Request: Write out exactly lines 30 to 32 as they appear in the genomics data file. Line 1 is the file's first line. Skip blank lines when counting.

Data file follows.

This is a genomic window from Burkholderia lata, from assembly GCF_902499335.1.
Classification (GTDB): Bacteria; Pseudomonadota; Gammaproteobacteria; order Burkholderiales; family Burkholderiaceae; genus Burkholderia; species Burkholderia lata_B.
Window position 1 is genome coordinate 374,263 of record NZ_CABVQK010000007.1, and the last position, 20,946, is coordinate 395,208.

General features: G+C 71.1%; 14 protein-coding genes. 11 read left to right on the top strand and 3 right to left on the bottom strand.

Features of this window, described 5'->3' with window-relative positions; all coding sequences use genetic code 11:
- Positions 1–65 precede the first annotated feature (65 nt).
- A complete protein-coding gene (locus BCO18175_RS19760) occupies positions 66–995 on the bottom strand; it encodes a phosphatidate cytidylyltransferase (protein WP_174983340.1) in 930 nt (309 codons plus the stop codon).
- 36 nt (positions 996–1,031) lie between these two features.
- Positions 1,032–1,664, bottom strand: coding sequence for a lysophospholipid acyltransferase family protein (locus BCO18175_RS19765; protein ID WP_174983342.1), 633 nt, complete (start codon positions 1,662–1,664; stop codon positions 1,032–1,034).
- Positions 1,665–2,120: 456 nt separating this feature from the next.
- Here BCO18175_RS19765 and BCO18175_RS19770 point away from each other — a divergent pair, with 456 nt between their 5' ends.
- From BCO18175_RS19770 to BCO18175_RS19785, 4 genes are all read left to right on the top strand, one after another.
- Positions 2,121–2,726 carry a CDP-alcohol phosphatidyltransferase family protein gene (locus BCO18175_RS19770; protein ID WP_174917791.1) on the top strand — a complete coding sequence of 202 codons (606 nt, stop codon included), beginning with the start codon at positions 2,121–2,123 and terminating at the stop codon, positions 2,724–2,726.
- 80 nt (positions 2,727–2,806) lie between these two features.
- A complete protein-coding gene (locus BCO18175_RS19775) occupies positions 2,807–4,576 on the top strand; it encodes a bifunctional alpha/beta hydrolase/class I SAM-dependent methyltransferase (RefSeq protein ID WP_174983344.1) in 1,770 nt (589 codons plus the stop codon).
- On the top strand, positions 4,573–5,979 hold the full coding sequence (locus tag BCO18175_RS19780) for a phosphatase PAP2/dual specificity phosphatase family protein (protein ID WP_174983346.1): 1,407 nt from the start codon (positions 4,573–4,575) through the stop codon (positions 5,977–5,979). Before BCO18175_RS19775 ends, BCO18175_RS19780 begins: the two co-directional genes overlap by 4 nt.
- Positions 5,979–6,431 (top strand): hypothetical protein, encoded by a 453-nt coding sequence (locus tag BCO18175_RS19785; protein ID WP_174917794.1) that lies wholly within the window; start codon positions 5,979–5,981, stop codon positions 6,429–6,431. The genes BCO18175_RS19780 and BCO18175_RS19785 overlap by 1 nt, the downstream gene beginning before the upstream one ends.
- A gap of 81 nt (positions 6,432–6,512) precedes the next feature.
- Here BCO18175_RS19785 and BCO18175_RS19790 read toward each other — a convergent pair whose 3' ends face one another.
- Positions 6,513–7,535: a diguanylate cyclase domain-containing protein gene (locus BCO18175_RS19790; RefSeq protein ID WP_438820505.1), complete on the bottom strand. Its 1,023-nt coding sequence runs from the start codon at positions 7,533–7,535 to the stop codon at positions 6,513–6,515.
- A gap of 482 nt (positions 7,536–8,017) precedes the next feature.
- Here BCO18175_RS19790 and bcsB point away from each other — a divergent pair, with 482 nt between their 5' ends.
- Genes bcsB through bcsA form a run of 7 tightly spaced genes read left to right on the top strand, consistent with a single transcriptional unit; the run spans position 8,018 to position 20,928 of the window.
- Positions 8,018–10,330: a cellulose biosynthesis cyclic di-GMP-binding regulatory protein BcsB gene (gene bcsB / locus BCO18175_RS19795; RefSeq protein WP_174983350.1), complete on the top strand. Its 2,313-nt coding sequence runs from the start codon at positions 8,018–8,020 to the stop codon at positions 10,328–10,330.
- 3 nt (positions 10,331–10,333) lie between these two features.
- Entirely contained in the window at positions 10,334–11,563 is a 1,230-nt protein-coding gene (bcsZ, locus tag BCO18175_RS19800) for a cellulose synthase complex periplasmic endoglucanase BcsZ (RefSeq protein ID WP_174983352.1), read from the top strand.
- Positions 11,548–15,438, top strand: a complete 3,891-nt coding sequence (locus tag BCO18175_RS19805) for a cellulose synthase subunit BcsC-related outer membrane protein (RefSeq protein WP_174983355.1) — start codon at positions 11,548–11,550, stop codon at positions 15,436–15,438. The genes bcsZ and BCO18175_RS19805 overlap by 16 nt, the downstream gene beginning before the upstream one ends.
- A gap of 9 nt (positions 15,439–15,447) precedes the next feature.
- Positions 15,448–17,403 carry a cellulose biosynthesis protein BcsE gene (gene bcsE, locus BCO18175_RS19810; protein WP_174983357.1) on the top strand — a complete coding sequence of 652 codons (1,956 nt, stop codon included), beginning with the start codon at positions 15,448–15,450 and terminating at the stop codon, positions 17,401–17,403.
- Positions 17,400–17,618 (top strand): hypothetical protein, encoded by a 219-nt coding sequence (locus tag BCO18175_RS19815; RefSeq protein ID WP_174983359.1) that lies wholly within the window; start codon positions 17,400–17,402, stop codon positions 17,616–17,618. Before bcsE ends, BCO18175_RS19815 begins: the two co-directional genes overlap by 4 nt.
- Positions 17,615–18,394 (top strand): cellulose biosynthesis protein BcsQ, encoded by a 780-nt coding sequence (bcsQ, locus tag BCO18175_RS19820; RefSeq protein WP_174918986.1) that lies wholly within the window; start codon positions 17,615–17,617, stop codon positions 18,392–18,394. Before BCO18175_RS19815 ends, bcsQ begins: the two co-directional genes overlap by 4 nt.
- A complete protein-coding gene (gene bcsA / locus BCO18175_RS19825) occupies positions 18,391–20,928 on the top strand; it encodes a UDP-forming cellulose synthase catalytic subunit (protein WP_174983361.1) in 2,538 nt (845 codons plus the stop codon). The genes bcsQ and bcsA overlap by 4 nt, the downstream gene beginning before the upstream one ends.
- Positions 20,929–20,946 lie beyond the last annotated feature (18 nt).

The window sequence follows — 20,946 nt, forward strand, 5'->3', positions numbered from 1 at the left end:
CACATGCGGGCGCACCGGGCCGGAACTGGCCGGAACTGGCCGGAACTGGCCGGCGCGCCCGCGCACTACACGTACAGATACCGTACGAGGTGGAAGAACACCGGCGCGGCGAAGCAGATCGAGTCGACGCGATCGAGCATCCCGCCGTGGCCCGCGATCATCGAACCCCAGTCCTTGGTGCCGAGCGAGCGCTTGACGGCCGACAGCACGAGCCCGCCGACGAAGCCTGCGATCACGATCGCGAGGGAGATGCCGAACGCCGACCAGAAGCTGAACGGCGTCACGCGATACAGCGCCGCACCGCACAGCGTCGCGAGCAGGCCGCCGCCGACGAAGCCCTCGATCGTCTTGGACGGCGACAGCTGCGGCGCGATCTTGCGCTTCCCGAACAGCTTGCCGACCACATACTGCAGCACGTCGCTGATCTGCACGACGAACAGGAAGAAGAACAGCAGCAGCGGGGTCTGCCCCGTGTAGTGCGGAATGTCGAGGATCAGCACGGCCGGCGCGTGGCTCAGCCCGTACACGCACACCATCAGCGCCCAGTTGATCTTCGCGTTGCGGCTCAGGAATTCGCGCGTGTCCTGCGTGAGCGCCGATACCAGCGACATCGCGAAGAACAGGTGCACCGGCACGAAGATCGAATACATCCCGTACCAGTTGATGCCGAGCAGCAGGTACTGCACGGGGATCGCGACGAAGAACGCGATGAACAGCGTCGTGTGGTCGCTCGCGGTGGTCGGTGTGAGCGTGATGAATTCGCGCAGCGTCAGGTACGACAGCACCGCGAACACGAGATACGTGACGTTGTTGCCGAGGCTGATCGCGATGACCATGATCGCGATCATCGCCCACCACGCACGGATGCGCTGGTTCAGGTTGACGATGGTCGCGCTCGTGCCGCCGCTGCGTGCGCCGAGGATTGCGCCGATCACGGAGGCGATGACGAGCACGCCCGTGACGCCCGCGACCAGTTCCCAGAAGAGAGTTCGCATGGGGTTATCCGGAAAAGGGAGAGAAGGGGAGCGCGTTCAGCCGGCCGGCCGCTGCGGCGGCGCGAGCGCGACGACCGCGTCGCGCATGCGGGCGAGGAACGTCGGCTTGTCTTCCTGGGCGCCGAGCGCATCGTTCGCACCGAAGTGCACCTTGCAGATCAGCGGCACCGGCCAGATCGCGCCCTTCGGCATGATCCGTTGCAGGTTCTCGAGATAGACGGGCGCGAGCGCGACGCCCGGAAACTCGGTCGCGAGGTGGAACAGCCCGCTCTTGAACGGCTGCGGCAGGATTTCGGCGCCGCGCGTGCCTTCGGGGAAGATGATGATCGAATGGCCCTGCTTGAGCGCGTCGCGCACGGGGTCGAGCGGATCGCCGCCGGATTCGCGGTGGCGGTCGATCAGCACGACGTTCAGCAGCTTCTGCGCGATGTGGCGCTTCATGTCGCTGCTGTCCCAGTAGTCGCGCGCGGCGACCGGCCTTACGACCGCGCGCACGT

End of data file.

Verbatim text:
- Positions 17,400–17,618 (top strand): hypothetical protein, encoded by a 219-nt coding sequence (locus tag BCO18175_RS19815; RefSeq protein ID WP_174983359.1) that lies wholly within the window; start codon positions 17,400–17,402, stop codon positions 17,616–17,618. Before bcsE ends, BCO18175_RS19815 begins: the two co-directional genes overlap by 4 nt.
- Positions 17,615–18,394 (top strand): cellulose biosynthesis protein BcsQ, encoded by a 780-nt coding sequence (bcsQ, locus tag BCO18175_RS19820; RefSeq protein WP_174918986.1) that lies wholly within the window; start codon positions 17,615–17,617, stop codon positions 18,392–18,394. Before BCO18175_RS19815 ends, bcsQ begins: the two co-directional genes overlap by 4 nt.
- A complete protein-coding gene (gene bcsA / locus BCO18175_RS19825) occupies positions 18,391–20,928 on the top strand; it encodes a UDP-forming cellulose synthase catalytic subunit (protein WP_174983361.1) in 2,538 nt (845 codons plus the stop codon). The genes bcsQ and bcsA overlap by 4 nt, the downstream gene beginning before the upstream one ends.